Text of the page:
DaveR

  • NEClimbs Full Member
  • ***
  • Offline Offline
  • Posts: 241
Re: three reasons to not bouldering before doing trad
« Reply #69 on: November 03, 2013, 08:26:04 PM »

I don't even think Strandman is old enough to have used a hemp rope. ;D

LL -
Find some good bud
go to Rumney and inhale deeply
Take a shot at a 5.6X like Flesh for Lulu (Procession at Humphry's is another route put up by the uninformed you could try ;D)
everything will be OK!

Grim Reaper still awaits LL, I recommend good bud before that one! It would have helped my nerves! ;)

Quote from LL in another post;
"I don't know the theory of falling, I climb hard on sport...the rock is bad, we must place bolt to allow uninform people who like ignorance to climb hard  to have access to a 5.6x route."
Logged

lucky luke

  • NEClimbs God
  • *****
  • Offline Offline
  • Posts: 1482
Re: three reasons to not bouldering before doing trad
« Reply #70 on: November 04, 2013, 12:10:11 AM »

LL - it is not an insignificant mistake in saying natural fiber (hemp or other) is used in climbing rope in recent times.  Throwing in hemp just confuses the point of static versus dynamic unnecessarily.

Robert Underhill present is theory on dynamic technique with rope between 1920 and 1930. Nylon was discover in 1935...so the theory of dynamic rope was present when hemp rope was use. The rope most run is the non-technical way of understanding the theory of Underhill.

For people who don't know the history of rope, I concede that it can be confusing and unnecessarily. And I apologized. I am alone and you are more than one person who try to discredit the heritage of the climber of the golden age: safety. I have to keep my focus and often I wrote thing that I delete because it is just insulting without any good thing for the safety of people. I am human too.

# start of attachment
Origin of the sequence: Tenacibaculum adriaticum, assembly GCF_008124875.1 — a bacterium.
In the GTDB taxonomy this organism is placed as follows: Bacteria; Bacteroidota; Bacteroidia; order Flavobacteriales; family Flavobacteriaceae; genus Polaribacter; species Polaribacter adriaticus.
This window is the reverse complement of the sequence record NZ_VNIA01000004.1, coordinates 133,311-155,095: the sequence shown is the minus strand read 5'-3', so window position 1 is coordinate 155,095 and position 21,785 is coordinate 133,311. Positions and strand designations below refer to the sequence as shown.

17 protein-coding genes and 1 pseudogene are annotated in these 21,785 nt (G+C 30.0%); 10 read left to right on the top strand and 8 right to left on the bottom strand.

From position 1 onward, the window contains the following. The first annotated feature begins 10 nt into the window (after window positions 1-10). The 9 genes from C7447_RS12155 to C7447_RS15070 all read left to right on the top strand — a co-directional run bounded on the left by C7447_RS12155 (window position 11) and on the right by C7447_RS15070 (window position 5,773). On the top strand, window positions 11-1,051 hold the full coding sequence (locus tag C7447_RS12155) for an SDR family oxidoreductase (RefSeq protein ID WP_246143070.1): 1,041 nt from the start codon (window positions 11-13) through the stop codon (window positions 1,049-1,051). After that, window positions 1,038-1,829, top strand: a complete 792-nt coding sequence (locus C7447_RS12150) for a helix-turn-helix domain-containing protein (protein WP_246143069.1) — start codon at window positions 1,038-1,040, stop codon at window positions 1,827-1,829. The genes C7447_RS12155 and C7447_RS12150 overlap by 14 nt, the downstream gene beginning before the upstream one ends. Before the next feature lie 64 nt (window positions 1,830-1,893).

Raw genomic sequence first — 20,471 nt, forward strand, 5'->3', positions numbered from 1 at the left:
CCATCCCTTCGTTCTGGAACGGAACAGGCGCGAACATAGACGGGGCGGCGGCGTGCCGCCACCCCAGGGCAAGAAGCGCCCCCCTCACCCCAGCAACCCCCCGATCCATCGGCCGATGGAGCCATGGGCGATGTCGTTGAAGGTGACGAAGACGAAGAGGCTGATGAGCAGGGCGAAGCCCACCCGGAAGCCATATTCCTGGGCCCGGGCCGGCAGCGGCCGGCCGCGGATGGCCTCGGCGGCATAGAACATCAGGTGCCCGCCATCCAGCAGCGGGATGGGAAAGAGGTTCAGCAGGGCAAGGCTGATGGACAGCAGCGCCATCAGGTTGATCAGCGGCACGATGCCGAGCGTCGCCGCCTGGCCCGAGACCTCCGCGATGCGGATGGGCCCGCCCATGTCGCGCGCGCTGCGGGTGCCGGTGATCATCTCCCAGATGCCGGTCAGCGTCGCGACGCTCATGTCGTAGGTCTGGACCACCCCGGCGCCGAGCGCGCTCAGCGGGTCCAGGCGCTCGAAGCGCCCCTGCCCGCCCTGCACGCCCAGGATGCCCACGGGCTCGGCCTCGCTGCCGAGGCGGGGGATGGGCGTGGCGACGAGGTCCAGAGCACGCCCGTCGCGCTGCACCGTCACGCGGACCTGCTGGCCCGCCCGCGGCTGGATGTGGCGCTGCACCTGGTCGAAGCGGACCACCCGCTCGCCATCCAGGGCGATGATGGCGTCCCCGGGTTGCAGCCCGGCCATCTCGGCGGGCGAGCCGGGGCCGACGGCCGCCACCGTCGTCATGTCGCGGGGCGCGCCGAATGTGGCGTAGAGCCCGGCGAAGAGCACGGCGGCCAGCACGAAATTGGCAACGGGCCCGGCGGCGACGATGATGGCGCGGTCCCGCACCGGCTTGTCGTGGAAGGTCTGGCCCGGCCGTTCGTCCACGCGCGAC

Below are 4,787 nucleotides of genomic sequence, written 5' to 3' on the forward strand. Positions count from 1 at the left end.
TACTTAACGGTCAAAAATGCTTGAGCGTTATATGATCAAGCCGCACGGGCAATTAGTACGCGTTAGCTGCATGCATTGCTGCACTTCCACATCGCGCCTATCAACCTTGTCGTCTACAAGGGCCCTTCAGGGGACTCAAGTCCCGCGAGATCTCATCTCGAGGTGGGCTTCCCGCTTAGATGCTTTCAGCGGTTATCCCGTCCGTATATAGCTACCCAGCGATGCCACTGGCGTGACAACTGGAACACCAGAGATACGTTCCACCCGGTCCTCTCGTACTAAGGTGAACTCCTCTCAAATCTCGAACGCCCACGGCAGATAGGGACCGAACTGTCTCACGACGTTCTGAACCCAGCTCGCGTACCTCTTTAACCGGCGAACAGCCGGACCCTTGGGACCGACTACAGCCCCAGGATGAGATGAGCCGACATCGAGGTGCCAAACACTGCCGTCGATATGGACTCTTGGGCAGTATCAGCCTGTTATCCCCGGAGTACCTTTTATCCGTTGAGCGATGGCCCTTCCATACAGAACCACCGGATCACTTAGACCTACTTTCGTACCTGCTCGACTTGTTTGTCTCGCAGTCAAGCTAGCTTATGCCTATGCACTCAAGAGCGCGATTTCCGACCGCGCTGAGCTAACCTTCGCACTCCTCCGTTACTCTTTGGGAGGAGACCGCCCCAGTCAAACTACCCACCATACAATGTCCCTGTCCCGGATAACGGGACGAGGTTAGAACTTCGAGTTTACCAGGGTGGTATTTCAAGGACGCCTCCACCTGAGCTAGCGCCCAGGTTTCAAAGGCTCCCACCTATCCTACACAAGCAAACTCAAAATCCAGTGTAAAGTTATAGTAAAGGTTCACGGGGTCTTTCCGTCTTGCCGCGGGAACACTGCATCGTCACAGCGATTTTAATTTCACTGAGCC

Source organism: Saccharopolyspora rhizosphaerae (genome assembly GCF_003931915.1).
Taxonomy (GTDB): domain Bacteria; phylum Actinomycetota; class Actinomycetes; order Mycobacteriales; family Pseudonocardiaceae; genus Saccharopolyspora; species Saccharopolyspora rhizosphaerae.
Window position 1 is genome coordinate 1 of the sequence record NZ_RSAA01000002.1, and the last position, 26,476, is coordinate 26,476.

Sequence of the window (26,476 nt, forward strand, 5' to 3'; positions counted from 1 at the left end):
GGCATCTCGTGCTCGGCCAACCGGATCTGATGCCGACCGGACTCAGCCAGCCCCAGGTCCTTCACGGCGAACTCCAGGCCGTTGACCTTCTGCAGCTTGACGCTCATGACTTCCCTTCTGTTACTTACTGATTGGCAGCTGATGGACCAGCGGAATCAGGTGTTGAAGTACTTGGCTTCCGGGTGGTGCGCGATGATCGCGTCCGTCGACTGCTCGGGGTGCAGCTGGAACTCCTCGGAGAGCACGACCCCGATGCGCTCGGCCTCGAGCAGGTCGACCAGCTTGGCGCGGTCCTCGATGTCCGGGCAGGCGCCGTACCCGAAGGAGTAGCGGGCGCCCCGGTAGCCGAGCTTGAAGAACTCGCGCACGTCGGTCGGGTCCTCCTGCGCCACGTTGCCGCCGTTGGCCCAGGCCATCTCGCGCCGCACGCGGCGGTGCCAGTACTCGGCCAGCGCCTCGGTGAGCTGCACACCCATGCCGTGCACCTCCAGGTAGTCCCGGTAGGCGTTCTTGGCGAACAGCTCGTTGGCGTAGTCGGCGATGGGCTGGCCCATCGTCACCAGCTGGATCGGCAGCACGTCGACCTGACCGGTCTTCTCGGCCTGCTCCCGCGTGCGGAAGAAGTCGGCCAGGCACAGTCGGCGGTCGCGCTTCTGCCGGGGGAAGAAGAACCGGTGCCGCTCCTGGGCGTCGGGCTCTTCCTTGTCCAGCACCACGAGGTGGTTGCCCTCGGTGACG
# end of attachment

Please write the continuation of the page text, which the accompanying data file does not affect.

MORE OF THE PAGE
It is too late for a detail of how I anchor myself, but in general I try to have to solid point of 12KN, multidirectional (with a back up nuts). My solid point can be two bolt, two, three, four or more  cam or nuts. For example, my anchor in british where coming at canon was made with three group of three nuts and I wasn't sure that it will hold a fall. The pro was link together with a sling or a cordelette with a master point. The master point is use to tied the rope of the climber. In case the sling broke, I attach the lead rope to one solid point. In the case of British where coming, I used my rope to joined the solid point together. So, I have the maximum of safety. I was there because, the pro was good at the third pitch and, after the chimney and the undercling...it was not possible to bail. In fact, climbing was safer. It is a situation that can happen, very different than what we have in sport. I was ready for that and I am still here to talk about it. The move with the undercling after the chimney worth the climb. It is exceptional. I will never climb that route again because it is very dangerous. Bolt at the belay is a solution, but at other place, the rock can be loose (5.5 to 5.6 x)
 

 
« Last Edit: November 04, 2013, 12:12:45 AM by lucky luke »
Logged

Jeff

  • NEClimbs God
  • *****
  • Offline Offline
  • Posts: 782
  • I love YaBB 1 Gold!
Re: three reasons to not bouldering before doing trad
« Reply #71 on: November 04, 2013, 07:09:24 AM »